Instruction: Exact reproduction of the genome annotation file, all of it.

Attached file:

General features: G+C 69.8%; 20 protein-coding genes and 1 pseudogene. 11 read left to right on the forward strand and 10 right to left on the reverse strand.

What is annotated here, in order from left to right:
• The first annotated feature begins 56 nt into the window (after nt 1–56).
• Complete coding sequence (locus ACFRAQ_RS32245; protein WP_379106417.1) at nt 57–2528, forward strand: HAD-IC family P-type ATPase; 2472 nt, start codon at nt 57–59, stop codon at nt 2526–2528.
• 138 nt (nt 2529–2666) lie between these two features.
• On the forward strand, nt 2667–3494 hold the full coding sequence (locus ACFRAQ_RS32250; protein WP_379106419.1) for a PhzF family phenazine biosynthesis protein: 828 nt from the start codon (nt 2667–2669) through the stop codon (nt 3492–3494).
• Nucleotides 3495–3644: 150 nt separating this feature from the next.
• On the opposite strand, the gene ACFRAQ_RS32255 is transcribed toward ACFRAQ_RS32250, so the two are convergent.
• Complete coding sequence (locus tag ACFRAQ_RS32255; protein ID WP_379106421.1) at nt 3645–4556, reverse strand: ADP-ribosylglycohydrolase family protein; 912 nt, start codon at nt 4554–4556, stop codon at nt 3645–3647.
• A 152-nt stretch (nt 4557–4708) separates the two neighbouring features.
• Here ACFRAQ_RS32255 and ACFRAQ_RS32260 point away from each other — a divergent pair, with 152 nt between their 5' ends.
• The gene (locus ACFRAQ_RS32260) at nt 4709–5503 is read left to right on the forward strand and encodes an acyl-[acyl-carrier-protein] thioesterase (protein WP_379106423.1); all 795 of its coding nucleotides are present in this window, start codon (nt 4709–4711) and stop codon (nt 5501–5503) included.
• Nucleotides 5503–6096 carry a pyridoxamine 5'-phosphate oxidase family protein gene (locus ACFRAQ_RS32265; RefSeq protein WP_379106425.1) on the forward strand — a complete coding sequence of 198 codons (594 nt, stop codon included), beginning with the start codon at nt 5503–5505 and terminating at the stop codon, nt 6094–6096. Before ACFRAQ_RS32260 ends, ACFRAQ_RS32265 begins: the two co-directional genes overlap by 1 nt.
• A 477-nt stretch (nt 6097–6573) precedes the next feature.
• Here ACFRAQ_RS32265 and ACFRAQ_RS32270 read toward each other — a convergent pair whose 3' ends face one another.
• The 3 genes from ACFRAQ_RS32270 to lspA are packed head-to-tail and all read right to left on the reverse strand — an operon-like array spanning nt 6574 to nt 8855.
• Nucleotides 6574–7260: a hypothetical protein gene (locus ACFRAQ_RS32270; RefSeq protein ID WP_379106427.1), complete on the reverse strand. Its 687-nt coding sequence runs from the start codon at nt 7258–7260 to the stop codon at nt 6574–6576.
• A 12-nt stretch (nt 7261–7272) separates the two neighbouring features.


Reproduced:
General features: G+C 69.8%; 20 protein-coding genes and 1 pseudogene. 11 read left to right on the forward strand and 10 right to left on the reverse strand.

What is annotated here, in order from left to right:
• The first annotated feature begins 56 nt into the window (after nt 1–56).
• Complete coding sequence (locus ACFRAQ_RS32245; protein WP_379106417.1) at nt 57–2528, forward strand: HAD-IC family P-type ATPase; 2472 nt, start codon at nt 57–59, stop codon at nt 2526–2528.
• 138 nt (nt 2529–2666) lie between these two features.
• On the forward strand, nt 2667–3494 hold the full coding sequence (locus ACFRAQ_RS32250; protein WP_379106419.1) for a PhzF family phenazine biosynthesis protein: 828 nt from the start codon (nt 2667–2669) through the stop codon (nt 3492–3494).
• Nucleotides 3495–3644: 150 nt separating this feature from the next.
• On the opposite strand, the gene ACFRAQ_RS32255 is transcribed toward ACFRAQ_RS32250, so the two are convergent.
• Complete coding sequence (locus tag ACFRAQ_RS32255; protein ID WP_379106421.1) at nt 3645–4556, reverse strand: ADP-ribosylglycohydrolase family protein; 912 nt, start codon at nt 4554–4556, stop codon at nt 3645–3647.
• A 152-nt stretch (nt 4557–4708) separates the two neighbouring features.
• Here ACFRAQ_RS32255 and ACFRAQ_RS32260 point away from each other — a divergent pair, with 152 nt between their 5' ends.
• The gene (locus ACFRAQ_RS32260) at nt 4709–5503 is read left to right on the forward strand and encodes an acyl-[acyl-carrier-protein] thioesterase (protein WP_379106423.1); all 795 of its coding nucleotides are present in this window, start codon (nt 4709–4711) and stop codon (nt 5501–5503) included.
• Nucleotides 5503–6096 carry a pyridoxamine 5'-phosphate oxidase family protein gene (locus ACFRAQ_RS32265; RefSeq protein WP_379106425.1) on the forward strand — a complete coding sequence of 198 codons (594 nt, stop codon included), beginning with the start codon at nt 5503–5505 and terminating at the stop codon, nt 6094–6096. Before ACFRAQ_RS32260 ends, ACFRAQ_RS32265 begins: the two co-directional genes overlap by 1 nt.
• A 477-nt stretch (nt 6097–6573) precedes the next feature.
• Here ACFRAQ_RS32265 and ACFRAQ_RS32270 read toward each other — a convergent pair whose 3' ends face one another.
• The 3 genes from ACFRAQ_RS32270 to lspA are packed head-to-tail and all read right to left on the reverse strand — an operon-like array spanning nt 6574 to nt 8855.
• Nucleotides 6574–7260: a hypothetical protein gene (locus ACFRAQ_RS32270; RefSeq protein ID WP_379106427.1), complete on the reverse strand. Its 687-nt coding sequence runs from the start codon at nt 7258–7260 to the stop codon at nt 6574–6576.
• A 12-nt stretch (nt 7261–7272) separates the two neighbouring features.